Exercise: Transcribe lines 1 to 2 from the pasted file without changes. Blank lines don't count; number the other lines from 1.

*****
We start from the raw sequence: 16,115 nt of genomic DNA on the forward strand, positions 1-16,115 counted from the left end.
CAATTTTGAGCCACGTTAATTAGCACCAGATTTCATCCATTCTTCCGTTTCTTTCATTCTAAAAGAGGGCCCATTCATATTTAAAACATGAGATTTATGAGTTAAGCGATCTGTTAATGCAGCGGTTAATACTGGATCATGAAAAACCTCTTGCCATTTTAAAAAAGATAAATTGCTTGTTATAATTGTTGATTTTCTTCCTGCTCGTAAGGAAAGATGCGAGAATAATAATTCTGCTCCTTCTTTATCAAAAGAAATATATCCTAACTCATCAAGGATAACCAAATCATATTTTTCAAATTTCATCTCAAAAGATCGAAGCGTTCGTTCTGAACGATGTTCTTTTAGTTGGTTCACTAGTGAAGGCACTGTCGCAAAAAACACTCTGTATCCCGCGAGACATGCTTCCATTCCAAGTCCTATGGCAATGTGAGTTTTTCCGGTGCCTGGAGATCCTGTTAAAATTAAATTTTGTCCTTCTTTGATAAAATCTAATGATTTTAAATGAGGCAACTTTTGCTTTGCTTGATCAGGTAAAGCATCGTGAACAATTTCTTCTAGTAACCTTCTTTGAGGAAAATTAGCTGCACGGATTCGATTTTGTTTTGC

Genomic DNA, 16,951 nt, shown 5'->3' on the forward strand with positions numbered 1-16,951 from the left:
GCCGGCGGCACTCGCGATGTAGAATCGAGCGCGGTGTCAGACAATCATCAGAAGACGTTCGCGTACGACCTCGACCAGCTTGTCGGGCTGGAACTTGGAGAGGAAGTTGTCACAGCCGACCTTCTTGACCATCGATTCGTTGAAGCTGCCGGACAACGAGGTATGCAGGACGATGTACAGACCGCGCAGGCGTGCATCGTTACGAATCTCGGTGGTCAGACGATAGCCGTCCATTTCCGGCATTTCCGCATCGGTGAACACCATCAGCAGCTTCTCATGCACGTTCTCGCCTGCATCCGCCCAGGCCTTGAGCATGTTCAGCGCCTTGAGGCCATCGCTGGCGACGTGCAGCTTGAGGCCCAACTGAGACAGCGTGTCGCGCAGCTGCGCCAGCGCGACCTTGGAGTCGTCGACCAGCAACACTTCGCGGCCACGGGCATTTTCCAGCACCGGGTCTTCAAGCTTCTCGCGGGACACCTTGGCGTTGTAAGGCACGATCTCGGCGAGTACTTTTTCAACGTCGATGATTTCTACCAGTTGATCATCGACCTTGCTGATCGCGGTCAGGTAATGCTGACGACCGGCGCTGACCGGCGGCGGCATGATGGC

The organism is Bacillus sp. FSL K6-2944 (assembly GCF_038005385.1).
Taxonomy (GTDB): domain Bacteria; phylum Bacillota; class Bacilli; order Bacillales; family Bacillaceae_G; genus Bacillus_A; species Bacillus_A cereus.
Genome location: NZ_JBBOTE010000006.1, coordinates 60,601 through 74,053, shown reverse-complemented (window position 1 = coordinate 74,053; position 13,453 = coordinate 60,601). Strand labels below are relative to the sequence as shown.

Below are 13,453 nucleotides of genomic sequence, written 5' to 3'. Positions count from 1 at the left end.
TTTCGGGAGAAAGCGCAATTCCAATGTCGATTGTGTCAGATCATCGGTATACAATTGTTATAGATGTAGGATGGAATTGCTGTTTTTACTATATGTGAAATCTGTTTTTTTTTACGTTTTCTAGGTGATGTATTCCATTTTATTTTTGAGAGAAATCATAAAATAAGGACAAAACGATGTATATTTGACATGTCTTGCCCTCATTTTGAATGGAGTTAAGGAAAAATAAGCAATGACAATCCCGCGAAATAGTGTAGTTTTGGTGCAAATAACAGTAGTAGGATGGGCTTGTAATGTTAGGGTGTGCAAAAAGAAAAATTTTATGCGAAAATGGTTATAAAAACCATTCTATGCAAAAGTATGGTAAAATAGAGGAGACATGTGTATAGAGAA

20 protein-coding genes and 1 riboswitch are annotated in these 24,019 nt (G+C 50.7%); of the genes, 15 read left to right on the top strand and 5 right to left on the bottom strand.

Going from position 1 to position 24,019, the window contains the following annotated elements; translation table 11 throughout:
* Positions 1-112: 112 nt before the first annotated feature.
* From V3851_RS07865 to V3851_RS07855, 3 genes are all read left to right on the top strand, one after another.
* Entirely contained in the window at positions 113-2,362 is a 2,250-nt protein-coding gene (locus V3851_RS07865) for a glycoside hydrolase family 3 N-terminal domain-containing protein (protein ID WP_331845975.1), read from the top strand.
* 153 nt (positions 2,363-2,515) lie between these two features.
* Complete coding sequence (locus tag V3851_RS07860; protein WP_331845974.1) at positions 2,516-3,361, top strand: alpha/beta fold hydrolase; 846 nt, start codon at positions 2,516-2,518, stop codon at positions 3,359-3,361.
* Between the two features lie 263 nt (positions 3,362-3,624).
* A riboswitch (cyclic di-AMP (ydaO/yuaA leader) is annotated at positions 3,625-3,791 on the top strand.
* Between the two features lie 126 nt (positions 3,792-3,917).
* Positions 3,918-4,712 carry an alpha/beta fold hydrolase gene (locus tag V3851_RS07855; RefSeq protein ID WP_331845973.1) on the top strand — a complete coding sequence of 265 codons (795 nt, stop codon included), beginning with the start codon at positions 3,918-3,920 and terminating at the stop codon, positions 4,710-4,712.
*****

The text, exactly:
We start from the raw sequence: 16,115 nt of genomic DNA on the forward strand, positions 1-16,115 counted from the left end.
CAATTTTGAGCCACGTTAATTAGCACCAGATTTCATCCATTCTTCCGTTTCTTTCATTCTAAAAGAGGGCCCATTCATATTTAAAACATGAGATTTATGAGTTAAGCGATCTGTTAATGCAGCGGTTAATACTGGATCATGAAAAACCTCTTGCCATTTTAAAAAAGATAAATTGCTTGTTATAATTGTTGATTTTCTTCCTGCTCGTAAGGAAAGATGCGAGAATAATAATTCTGCTCCTTCTTTATCAAAAGAAATATATCCTAACTCATCAAGGATAACCAAATCATATTTTTCAAATTTCATCTCAAAAGATCGAAGCGTTCGTTCTGAACGATGTTCTTTTAGTTGGTTCACTAGTGAAGGCACTGTCGCAAAAAACACTCTGTATCCCGCGAGACATGCTTCCATTCCAAGTCCTATGGCAATGTGAGTTTTTCCGGTGCCTGGAGATCCTGTTAAAATTAAATTTTGTCCTTCTTTGATAAAATCTAATGATTTTAAATGAGGCAACTTTTGCTTTGCTTGATCAGGTAAAGCATCGTGAACAATTTCTTCTAGTAACCTTCTTTGAGGAAAATTAGCTGCACGGATTCGATTTTGTTTTGC